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Review by Tiffany-Ashton Gatsby, Email: tagatsby@gmail.com

Michael D. Snediker masterfully dives deep into the “ontological hinterlands” (11) of chronic pain while examining the complexities of queer embodiment by poetically weaving storytelling and critical literary analysis together in Contingent Figure. Through an exceptionally detailed investigation of texts by Herman Melville, Henry James, Emily Dickenson, Ralph Waldo Emerson, Walt Whitman, and others, juxtaposed against the critique of scholars like queer theorist Eve Kosofsky Sedgwick, Snediker explores literature’s lexical history and ongoing contributions to how both disability and chronic pain are seen and unseen. Tackling the complexities of the phenomenology of chronic pain, Snediker’s use of autobiographical narrative clearly exhibits how the tangible presence of chronic pain is only known through the lived experience of the individual to which the pain embodies. 

Contingent Figure takes an in-depth look at Melville’s well-known character, Captain Ahab, and examines how Ahab’s “madness” colors the reader’s perception of disability, chronic pain, and the assumption of suffering. Snediker compares the vivid aesthetics of Ahab’s experience with chronic pain to Butler’s concept of performativity, wherein Melville’s protagonist is performing his pain as part of his identity. Snediker also spends significant time focusing on the etymology of Melville’s words, even digging into the root of the word “about” — the original Old English meaning “on the outside of” (40) — and how one must grasp the entirety of a story from the outside, beginning to end, to know what it is about. Correlating that to chronic pain, Snediker emphasizes that he is never outside of the experience of chronic pain, and with no recollection of its beginning and no end in sight, it is almost impossible to describe. Snediker posits that the figuration of pain distorts what makes the self and what prevents one from becoming themselves.      

Of particular interest was Snediker’s critique of queer themes in the visual arts. Snediker examines Leo Bersani’s 1987 essay, “Is the Rectum a Grave?”, written in the height of the AIDS pandemic: scrutinizing Bersani’s fascination with the paintings of artist Mark Rothko, and probing the association of Rothko’s blurred rectangles with the “erotics of abstracted expressionism to which the literalism of sex so often gives way” (33). While Snediker may have ascribed meaning far beyond the artist’s intent, he examines the geometric objects in Rothko’s paintings and the relation to their positioning of top and bottom, foreground and background, to that of the abstract expressionism of sex and the potential health implications of homosexual top-bottom relationships. Snediker inquires how the implication of relational geometry expresses spaces that need filling, through the risky jouissance of male homosexuality and the fear of the loss of self. 

Snediker also addresses the homoerotic fantasy of the subject-object relationship expressed through Caravaggio’s “compulsive insertion of himself” (180) in many of his paintings, dancing in the liminal spaces between and exuberant life and gruesome death. However valid Snediker’s argument, one must remember that Caravaggio’s insertion of himself in his paintings was a common form of self-portraiture during the period which also acted as a way to promote oneself. Additionally, his appearance was a primary side effect of his then-controversial technique of painting directly from a live model without any preliminary sketching, where the convenience of using a mirror was sometimes more preferable, and always more affordable, than hiring models. Readers unfamiliar with the work of Caravaggio and Rothko would benefit from visually examining the paintings referred to in the text. While Snediker’s elucidation of Caravaggio’s gruesome decapitations alongside the blurred lines of Rothko’s non mimetic art evoke tangible visions for the reader to explore, viewing the artist’s works first hand would further complement Snediker’s interpretations.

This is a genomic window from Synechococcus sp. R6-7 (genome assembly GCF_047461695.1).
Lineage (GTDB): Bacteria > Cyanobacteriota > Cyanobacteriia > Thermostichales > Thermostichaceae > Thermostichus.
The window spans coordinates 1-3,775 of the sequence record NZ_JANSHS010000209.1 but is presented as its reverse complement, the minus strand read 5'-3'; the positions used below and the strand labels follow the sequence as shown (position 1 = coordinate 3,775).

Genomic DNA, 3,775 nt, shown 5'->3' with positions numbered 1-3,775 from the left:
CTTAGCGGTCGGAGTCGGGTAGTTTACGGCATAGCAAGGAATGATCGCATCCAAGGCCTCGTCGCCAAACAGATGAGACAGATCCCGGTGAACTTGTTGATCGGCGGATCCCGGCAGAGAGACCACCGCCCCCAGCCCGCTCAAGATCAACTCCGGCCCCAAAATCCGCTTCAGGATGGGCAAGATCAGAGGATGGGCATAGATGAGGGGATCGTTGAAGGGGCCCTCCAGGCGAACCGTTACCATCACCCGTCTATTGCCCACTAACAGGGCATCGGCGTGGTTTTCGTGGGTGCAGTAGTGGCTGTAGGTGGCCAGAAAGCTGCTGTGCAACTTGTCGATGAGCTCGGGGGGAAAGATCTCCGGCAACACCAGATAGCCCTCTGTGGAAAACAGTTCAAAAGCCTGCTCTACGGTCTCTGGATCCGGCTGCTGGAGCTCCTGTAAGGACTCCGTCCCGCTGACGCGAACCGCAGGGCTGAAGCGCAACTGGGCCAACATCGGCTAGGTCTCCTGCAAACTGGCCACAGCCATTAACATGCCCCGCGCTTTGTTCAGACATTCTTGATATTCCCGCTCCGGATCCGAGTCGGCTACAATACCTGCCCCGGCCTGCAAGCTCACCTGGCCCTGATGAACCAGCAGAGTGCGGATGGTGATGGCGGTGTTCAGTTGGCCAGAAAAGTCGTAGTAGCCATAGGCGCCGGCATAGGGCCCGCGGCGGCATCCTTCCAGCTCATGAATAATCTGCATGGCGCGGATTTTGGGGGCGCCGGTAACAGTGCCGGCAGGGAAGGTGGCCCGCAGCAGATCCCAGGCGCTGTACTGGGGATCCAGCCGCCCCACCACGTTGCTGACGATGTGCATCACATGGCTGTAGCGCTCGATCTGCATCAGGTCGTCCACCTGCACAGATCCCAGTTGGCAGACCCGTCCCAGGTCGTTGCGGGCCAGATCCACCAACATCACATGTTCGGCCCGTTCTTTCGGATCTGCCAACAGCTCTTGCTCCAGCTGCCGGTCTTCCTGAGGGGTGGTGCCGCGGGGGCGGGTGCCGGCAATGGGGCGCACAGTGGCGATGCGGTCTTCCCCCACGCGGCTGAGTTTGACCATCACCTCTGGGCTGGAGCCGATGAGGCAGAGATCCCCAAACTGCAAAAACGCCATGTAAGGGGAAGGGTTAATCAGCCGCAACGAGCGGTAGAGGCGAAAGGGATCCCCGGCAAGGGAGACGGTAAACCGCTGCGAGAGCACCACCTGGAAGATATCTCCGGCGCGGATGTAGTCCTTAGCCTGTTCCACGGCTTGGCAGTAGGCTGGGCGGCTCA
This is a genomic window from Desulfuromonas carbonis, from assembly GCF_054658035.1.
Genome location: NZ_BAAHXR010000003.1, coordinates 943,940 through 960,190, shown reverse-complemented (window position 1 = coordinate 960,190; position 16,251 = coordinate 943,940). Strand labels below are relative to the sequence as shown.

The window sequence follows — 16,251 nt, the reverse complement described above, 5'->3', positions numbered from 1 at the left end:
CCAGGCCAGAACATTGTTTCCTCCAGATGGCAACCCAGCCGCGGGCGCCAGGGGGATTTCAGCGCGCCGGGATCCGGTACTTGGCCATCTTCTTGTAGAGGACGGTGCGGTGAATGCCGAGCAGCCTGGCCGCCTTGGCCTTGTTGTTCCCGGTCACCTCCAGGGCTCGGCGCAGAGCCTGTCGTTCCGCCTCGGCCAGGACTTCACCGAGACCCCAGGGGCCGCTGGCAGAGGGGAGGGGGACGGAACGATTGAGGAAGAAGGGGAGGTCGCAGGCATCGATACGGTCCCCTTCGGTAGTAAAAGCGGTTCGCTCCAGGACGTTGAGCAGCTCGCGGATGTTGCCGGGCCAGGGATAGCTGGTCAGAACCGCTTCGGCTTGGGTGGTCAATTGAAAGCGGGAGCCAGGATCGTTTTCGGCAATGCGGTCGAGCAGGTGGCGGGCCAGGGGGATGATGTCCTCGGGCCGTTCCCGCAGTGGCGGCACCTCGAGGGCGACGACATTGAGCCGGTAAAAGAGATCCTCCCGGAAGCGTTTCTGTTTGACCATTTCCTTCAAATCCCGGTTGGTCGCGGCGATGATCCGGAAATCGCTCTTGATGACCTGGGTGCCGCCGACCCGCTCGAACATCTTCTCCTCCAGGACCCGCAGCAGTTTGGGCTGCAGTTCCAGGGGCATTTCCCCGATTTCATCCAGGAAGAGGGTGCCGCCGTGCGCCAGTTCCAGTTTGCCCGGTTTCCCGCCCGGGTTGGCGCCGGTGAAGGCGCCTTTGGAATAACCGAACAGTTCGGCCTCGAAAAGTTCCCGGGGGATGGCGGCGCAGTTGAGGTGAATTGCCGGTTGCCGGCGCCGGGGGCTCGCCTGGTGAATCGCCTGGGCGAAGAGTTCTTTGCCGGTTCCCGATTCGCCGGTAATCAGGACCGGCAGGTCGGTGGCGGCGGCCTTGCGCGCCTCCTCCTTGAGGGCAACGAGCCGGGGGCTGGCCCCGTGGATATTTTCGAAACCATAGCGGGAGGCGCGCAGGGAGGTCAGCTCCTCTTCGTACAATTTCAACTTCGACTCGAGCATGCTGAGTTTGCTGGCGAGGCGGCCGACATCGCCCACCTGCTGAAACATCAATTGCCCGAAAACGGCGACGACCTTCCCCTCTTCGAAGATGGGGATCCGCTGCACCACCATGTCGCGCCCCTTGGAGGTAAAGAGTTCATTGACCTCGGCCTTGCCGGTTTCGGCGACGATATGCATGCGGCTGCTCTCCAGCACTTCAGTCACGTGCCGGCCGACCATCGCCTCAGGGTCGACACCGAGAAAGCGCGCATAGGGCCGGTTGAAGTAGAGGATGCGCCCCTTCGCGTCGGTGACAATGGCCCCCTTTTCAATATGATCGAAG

Snediker’s arguments focus on issues critical to disability studies and queer theory, however, Contingent Figure focuses significantly more attention on intense and detailed literary analysis and literary theory as it relates to chronic pain and queer embodiment. While Snediker’s content is an important contribution to scholarly work in both disability studies and queer theory, this may be a barrier to some readers who prefer more approachable content that focuses on broader themes. Contingent Figure is a high context book meant for close reading. The years of dedication and research represented in the text require detailed examination and a high aptitude for complex analysis. Readers of Contingent Figure should prepare to take time with the book, allowing for complete immersion into the complexities of linguistic processes and lexical investigations Snediker undertakes, as the work is not accessible for casual readers. The book is well suited for advanced readers familiar with the arts, classic literature, and poetry as well as intermediate knowledge of queer theory, disability studies, and literary theory. While some shorter excerpts and chapter subsections are appropriate for advanced undergraduate students, this work is more geared towards a graduate and post-graduate level audience.

This review was published as part of Disability Studies Quarterly, Spring/Summer 2022.

Beginning with Volume 36, Issue No. 4 (2016), Disability Studies Quarterly is published under a Creative Commons Attribution-NonCommercial-NoDerivatives license unless otherwise indicated.

Disability Studies Quarterly is published by The Ohio State University Libraries in partnership with the Society for Disability Studies.

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